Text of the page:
Conductive, Low-Cost Carbon Prepreg Mat

Award Information
Agency: Department of Defense
Branch: Air Force
Contract: FA8650-09-M-5021
Agency Tracking Number: F083-071-0626
Amount: $99,980.00
Phase: Phase I
Program: SBIR
Awards Year: 2009
Solicitation Year: 2008
Solicitation Topic Code: AF083C-071
Solicitation Number: 2008.3
Small Business Information
Applied Sciences, Inc.
141 W. Xenia Ave., PO Box 579, Cedarville, OH, 45314
DUNS: 173666215
HUBZone Owned: N
Woman Owned: N
Socially and Economically Disadvantaged: N
Principal Investigator
 David Burton
 R&D Manager
 (937) 766-2020
Business Contact
 Max Lake
Title: President
Phone: (937) 766-2020
Research Institution
This Phase I effort will demonstrate the production of large area carbon nanopaper prepreg mats with very high electrical conductivity and EMI shielding capabilities. Currently, metal structures, metallic fillers, and metallic coating are used to provide ESD and EMI shielding, but issues such as weight and corrosion make these materials less than ideal. Carbon nanotubes and nano graphene platelets have shown great promise for EMI shielding and other composite property improvements, but have to date been unavailable as a continuous sheet good that would enable use in conventional composite processing. It is proposed to overcome these limits with blends of non-metallic, moderately-priced, commercially available nanomaterials having high electrical conductivity which are formulated into a continuous roll of non-woven nanopaper prepreg mat. Non-optimized compositions of hand sheets of non-woven mats with an areal weight of 20 g/m2 and comprised of PAN carbon fiber with carbon nanofiber have shown z-directional surface conductivities of 35 milli-ohm/sq. Other researchers have conductivities of 4600 S/cm when carbon nanofiber is combined with nickel coated carbon fiber with a baseline value of 2300 S/cm. The proposed mat will be much less than $10/gram and available in continuous form at the end of Phase I. BENEFIT: The current effort is focused on EMI shielding; however, the resulting nanopaper prepreg could broadly apply to signature control, thermal conduction, and lightning strike protection. This material would be valuable for unrelated but high volume applications as a continuous multi-functional ply for structural composites having improved interlaminar properties and high vibration damping as well as improved electrical and thermal transport properties.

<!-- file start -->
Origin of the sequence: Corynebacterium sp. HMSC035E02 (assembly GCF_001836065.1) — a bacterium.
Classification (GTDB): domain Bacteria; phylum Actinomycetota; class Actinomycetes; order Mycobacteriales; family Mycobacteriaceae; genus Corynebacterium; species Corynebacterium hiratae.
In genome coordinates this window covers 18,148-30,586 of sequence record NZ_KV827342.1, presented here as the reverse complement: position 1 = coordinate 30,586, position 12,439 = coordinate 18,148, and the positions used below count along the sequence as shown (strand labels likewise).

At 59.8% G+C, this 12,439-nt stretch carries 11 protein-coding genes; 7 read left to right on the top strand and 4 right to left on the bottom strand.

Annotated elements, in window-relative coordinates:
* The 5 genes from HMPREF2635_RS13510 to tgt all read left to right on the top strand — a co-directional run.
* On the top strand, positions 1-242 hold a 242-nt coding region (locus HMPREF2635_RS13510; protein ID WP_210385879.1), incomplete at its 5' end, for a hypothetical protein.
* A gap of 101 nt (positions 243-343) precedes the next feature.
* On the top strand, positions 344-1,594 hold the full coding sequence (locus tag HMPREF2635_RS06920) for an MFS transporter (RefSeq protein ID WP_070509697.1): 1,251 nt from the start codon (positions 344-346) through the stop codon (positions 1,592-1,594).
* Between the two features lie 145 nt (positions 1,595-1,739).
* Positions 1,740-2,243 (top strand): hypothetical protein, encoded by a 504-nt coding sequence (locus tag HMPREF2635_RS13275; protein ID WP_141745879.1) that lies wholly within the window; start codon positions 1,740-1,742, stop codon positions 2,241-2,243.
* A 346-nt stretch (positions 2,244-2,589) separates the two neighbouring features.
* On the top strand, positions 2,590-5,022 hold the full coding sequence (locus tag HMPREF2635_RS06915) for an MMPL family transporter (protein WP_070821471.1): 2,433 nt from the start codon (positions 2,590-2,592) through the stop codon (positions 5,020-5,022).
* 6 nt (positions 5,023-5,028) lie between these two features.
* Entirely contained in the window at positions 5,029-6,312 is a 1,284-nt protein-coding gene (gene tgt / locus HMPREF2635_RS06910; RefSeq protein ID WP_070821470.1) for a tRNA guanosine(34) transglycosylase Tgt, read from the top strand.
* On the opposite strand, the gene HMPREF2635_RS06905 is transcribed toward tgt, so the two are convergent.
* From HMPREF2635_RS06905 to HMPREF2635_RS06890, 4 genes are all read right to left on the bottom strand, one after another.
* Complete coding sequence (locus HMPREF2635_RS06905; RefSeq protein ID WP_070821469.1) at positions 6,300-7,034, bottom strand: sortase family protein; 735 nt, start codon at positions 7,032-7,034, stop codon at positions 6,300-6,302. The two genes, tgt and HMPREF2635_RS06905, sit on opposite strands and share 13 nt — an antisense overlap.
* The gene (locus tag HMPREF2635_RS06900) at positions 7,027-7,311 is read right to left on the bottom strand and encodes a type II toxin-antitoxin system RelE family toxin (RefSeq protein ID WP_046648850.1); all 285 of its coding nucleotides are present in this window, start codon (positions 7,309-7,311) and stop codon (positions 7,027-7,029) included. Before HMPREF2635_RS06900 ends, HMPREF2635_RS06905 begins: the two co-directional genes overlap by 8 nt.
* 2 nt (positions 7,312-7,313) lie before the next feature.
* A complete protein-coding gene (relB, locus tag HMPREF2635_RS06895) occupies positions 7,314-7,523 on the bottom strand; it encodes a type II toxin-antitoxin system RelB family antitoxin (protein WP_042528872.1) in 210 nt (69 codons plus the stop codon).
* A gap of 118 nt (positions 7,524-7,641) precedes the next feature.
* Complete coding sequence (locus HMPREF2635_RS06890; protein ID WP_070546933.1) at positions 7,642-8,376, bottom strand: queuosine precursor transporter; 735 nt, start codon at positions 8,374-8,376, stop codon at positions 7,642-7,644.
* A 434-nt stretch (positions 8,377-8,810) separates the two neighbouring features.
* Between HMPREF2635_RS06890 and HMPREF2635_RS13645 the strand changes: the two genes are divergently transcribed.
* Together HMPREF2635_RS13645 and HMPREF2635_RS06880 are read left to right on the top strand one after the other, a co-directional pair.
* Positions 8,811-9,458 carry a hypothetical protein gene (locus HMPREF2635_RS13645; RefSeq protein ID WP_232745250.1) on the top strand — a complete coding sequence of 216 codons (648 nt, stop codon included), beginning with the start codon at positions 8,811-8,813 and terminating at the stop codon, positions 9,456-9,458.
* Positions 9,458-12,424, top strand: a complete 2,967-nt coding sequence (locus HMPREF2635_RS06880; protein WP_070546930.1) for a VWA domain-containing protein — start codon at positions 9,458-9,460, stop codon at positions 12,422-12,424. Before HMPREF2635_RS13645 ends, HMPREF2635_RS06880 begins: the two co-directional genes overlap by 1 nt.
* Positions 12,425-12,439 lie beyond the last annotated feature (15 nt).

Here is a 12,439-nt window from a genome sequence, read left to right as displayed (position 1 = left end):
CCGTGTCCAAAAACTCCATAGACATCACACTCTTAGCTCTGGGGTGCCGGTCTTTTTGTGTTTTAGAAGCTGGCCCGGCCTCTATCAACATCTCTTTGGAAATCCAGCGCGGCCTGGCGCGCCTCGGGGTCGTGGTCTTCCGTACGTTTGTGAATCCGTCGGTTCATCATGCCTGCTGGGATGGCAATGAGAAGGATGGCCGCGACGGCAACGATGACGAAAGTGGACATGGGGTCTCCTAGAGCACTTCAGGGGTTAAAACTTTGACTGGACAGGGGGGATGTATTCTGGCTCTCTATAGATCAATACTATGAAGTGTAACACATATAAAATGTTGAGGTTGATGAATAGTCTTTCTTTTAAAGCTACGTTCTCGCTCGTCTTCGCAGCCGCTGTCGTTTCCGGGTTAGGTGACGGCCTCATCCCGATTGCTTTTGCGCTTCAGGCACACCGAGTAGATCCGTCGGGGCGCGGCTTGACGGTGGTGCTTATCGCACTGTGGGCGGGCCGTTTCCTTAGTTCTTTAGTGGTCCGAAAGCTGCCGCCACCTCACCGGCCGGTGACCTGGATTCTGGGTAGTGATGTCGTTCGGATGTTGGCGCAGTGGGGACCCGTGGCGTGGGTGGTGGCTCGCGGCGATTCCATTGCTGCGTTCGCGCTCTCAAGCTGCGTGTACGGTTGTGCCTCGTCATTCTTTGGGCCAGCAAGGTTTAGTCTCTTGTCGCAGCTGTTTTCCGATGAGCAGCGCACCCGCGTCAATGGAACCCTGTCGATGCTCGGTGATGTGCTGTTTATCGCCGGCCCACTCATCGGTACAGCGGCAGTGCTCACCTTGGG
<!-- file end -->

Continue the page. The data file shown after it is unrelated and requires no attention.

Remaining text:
* information listed above is at the time of submission.

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